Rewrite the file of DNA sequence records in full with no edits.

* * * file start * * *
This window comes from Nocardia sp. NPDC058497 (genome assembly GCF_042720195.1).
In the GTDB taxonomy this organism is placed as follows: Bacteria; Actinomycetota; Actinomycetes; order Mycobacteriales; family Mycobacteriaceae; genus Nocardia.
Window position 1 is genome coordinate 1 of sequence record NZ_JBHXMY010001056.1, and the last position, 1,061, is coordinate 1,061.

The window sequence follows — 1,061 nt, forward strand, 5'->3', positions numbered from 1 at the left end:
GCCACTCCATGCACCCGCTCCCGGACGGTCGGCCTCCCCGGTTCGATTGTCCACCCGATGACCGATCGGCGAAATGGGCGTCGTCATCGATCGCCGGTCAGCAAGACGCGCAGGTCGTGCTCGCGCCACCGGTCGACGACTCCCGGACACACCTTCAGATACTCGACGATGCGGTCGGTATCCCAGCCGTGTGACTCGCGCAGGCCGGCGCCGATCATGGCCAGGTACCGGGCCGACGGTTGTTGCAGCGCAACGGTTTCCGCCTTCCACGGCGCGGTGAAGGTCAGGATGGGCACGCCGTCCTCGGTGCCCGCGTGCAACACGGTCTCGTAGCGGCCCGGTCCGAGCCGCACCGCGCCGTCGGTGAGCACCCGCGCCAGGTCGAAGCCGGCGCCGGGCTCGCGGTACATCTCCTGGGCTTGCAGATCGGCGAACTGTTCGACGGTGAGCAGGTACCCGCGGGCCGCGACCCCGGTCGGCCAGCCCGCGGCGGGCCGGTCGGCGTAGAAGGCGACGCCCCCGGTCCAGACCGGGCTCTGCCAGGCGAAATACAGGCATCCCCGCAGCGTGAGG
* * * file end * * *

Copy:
This window comes from Nocardia sp. NPDC058497 (genome assembly GCF_042720195.1).
In the GTDB taxonomy this organism is placed as follows: Bacteria; Actinomycetota; Actinomycetes; order Mycobacteriales; family Mycobacteriaceae; genus Nocardia.
Window position 1 is genome coordinate 1 of sequence record NZ_JBHXMY010001056.1, and the last position, 1,061, is coordinate 1,061.

The window sequence follows — 1,061 nt, forward strand, 5'->3', positions numbered from 1 at the left end:
GCCACTCCATGCACCCGCTCCCGGACGGTCGGCCTCCCCGGTTCGATTGTCCACCCGATGACCGATCGGCGAAATGGGCGTCGTCATCGATCGCCGGTCAGCAAGACGCGCAGGTCGTGCTCGCGCCACCGGTCGACGACTCCCGGACACACCTTCAGATACTCGACGATGCGGTCGGTATCCCAGCCGTGTGACTCGCGCAGGCCGGCGCCGATCATGGCCAGGTACCGGGCCGACGGTTGTTGCAGCGCAACGGTTTCCGCCTTCCACGGCGCGGTGAAGGTCAGGATGGGCACGCCGTCCTCGGTGCCCGCGTGCAACACGGTCTCGTAGCGGCCCGGTCCGAGCCGCACCGCGCCGTCGGTGAGCACCCGCGCCAGGTCGAAGCCGGCGCCGGGCTCGCGGTACATCTCCTGGGCTTGCAGATCGGCGAACTGTTCGACGGTGAGCAGGTACCCGCGGGCCGCGACCCCGGTCGGCCAGCCCGCGGCGGGCCGGTCGGCGTAGAAGGCGACGCCCCCGGTCCAGACCGGGCTCTGCCAGGCGAAATACAGGCATCCCCGCAGCGTGAGG